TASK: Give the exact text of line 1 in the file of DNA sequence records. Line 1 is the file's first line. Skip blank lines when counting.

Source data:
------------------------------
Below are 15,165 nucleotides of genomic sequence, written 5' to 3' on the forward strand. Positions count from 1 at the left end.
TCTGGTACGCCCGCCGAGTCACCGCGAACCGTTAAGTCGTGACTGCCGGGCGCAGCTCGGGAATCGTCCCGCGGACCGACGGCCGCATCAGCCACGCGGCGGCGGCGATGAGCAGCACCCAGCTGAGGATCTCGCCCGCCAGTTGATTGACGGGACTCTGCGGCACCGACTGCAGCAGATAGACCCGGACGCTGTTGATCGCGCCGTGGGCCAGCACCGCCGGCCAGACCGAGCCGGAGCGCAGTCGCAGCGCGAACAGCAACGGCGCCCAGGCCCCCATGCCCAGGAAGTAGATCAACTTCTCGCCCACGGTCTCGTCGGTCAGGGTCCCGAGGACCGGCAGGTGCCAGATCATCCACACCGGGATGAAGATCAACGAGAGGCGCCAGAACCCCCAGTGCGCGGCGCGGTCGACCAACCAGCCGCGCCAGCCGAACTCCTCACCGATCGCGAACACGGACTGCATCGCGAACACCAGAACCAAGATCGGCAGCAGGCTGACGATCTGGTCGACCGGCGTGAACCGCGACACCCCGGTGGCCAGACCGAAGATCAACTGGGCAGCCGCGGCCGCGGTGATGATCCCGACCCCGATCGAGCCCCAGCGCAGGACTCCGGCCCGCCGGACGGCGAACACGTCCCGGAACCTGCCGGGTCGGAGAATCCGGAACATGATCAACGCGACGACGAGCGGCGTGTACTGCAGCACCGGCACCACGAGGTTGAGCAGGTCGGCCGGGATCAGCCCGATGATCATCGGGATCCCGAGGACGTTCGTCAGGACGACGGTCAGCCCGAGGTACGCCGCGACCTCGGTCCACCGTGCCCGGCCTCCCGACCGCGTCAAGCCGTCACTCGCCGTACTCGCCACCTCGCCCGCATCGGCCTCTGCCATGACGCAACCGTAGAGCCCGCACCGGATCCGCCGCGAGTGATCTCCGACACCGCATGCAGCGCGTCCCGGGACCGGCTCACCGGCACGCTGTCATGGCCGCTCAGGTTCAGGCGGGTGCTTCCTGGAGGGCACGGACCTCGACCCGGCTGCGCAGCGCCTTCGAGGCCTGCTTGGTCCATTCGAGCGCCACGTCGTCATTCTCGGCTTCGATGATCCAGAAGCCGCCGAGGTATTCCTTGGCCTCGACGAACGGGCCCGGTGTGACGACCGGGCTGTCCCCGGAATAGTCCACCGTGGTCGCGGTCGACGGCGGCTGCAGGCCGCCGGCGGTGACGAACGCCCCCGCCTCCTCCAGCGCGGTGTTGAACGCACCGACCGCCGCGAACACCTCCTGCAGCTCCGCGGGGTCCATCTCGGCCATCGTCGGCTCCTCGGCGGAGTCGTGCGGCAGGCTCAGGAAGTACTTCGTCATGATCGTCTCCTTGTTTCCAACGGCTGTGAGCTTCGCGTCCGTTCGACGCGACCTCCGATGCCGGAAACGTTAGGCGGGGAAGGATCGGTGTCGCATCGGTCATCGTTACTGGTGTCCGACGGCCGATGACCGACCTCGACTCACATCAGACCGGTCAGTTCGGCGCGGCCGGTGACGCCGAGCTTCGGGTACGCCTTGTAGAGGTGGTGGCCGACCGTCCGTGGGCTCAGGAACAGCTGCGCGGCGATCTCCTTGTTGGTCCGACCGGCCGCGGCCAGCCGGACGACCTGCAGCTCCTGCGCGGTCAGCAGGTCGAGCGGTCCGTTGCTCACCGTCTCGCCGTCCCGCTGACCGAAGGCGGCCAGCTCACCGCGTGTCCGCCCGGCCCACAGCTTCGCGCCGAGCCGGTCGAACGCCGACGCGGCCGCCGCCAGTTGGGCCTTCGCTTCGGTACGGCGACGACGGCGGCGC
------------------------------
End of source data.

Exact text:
Below are 15,165 nucleotides of genomic sequence, written 5' to 3' on the forward strand. Positions count from 1 at the left end.